< expLog

EE > Write a Lot!

The single most valuable tool I've found for maintaining my orientation and sense of progress as I work through something complex is to have a written log of everything I'm trying, what's worked, what's not, links and screenshots. Which is why writing gets a full section just for itself.

There's a certain structure to take notes that works fairly well for me; I recommend adapting it to one that works well for you:

What's the goal?

Start by writing out the problem you're solving at the top: why are you dealing with this? What do you hope to achieve? Scrolling past the note every morning is extremely useful for avoiding rabbit holes and focusing on the most valuable ways to spend your time.

Open Questions

Second, I try to have a list of major open questions I want answers to that I haven't found yet: either why a certain subsystem works a certain way, or where I should make certain changes as examples. This reminds me to look out for signals I would otherwise ignore.

Daily Log

A daily log to take notes on progress: I tend to write out how much time I expect to have today to work on this, then the actual work I hope to accomplish as headings. I fill this in as I go through the day, including stack traces, observations, other TODOs that pop up (particularly second-order tools I could build to make all of this painless, and why-oh-why has no one else implemented it yet).

The daily log tends to be incredibly valuable as an excellent replacement for my memory: I can easily return to the project and start right where I left off. It also helps maintain momentum and understand my own progress – without concrete results or code it can be hard to remember the sheer amount of work that goes into ramping up on something complex or brand new.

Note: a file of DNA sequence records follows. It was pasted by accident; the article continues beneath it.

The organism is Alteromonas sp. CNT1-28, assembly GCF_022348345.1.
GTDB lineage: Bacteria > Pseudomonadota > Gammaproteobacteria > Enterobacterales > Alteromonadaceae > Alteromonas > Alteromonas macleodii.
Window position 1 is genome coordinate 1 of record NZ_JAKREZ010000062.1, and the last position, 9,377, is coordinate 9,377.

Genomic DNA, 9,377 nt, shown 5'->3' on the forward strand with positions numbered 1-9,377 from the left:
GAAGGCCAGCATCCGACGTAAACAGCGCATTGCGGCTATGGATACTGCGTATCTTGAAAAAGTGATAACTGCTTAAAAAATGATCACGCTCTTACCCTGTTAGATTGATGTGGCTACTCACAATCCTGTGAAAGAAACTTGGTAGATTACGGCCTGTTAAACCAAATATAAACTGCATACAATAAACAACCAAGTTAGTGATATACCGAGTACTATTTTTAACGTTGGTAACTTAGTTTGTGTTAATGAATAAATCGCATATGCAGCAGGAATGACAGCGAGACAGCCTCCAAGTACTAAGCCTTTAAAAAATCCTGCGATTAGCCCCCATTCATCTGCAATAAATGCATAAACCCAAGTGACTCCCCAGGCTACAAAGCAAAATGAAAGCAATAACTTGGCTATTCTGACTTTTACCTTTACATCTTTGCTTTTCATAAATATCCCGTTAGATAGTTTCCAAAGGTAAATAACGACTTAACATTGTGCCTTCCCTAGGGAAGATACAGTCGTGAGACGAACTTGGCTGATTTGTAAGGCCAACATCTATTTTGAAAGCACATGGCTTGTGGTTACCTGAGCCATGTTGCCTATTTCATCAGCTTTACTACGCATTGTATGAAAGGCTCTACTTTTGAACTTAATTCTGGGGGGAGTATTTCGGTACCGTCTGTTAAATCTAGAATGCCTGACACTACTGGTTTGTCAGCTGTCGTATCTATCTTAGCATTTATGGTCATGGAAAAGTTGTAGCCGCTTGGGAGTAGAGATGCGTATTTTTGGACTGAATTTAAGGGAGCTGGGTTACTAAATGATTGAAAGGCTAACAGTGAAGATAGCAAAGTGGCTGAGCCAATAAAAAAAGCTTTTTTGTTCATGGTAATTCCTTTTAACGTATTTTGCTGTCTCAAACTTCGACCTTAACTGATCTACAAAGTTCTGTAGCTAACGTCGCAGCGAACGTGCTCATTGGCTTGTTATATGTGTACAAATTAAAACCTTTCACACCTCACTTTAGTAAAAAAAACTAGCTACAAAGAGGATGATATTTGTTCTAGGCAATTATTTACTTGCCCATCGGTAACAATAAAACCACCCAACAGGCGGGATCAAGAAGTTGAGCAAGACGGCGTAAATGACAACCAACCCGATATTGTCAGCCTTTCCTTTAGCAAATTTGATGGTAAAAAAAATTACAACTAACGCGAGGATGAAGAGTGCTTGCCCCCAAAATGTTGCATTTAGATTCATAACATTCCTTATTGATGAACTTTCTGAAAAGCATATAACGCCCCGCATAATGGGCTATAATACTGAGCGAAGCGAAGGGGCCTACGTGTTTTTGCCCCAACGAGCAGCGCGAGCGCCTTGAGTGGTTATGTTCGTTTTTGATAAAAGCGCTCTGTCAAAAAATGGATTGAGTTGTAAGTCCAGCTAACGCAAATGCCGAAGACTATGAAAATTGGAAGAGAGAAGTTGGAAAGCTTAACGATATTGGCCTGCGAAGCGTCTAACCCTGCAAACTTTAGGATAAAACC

If you're unfortunate enough to have a manager's schedule instead of a maker's schedule, your daily log acts as an excellent way to regain context and continue from where you left off.


Then I keep quick links to references I need to access frequently that are related to that project. This list can become extremely large so I'd recommend keeping it to only the most important references. The rest can live in the daily log.


A complementary skill to build out is to build mind maps of the code base: I strongly recommend using something electronic like Kinopio or Scapple. That allows you to paste in links and code instead of writing them down and can help navigate the most confusingly named of code bases (Android, I'm looking at you!).

Be selective about how you structure your diagram: resist the urge to include every single class (which is something that can be automated) – prioritize what's important and build a map into the code base that highlights the parts that you actually care about.

I used to lean on Scapple a lot while I was working on Android. As an experiment I'd written a web-based Scapple renderer to be able to share these: you can also pan around a full Scapple I'd made while exploring how ANRs work in AOSP.